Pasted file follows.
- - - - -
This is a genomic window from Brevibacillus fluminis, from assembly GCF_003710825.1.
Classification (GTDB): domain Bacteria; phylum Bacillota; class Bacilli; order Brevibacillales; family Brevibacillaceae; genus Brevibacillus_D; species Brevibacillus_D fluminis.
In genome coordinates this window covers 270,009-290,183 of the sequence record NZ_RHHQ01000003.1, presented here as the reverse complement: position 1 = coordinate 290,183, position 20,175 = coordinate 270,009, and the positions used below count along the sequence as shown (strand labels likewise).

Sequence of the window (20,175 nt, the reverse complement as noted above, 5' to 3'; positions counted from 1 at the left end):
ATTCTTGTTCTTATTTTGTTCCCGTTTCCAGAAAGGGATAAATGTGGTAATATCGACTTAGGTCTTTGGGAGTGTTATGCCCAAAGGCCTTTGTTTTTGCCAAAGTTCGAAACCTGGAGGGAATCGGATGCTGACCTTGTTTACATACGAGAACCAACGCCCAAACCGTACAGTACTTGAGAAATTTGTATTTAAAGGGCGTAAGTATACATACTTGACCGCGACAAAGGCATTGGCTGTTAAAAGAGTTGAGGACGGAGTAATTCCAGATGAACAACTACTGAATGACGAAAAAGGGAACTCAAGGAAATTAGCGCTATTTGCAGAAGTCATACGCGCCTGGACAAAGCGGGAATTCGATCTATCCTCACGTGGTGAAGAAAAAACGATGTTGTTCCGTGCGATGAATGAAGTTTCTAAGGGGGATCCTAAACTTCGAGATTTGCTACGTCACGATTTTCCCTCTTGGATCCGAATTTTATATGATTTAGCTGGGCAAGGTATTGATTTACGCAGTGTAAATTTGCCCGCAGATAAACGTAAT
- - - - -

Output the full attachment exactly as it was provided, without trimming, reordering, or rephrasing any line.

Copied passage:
This is a genomic window from Brevibacillus fluminis, from assembly GCF_003710825.1.
Classification (GTDB): domain Bacteria; phylum Bacillota; class Bacilli; order Brevibacillales; family Brevibacillaceae; genus Brevibacillus_D; species Brevibacillus_D fluminis.
In genome coordinates this window covers 270,009-290,183 of the sequence record NZ_RHHQ01000003.1, presented here as the reverse complement: position 1 = coordinate 290,183, position 20,175 = coordinate 270,009, and the positions used below count along the sequence as shown (strand labels likewise).

Sequence of the window (20,175 nt, the reverse complement as noted above, 5' to 3'; positions counted from 1 at the left end):
ATTCTTGTTCTTATTTTGTTCCCGTTTCCAGAAAGGGATAAATGTGGTAATATCGACTTAGGTCTTTGGGAGTGTTATGCCCAAAGGCCTTTGTTTTTGCCAAAGTTCGAAACCTGGAGGGAATCGGATGCTGACCTTGTTTACATACGAGAACCAACGCCCAAACCGTACAGTACTTGAGAAATTTGTATTTAAAGGGCGTAAGTATACATACTTGACCGCGACAAAGGCATTGGCTGTTAAAAGAGTTGAGGACGGAGTAATTCCAGATGAACAACTACTGAATGACGAAAAAGGGAACTCAAGGAAATTAGCGCTATTTGCAGAAGTCATACGCGCCTGGACAAAGCGGGAATTCGATCTATCCTCACGTGGTGAAGAAAAAACGATGTTGTTCCGTGCGATGAATGAAGTTTCTAAGGGGGATCCTAAACTTCGAGATTTGCTACGTCACGATTTTCCCTCTTGGATCCGAATTTTATATGATTTAGCTGGGCAAGGTATTGATTTACGCAGTGTAAATTTGCCCGCAGATAAACGTAAT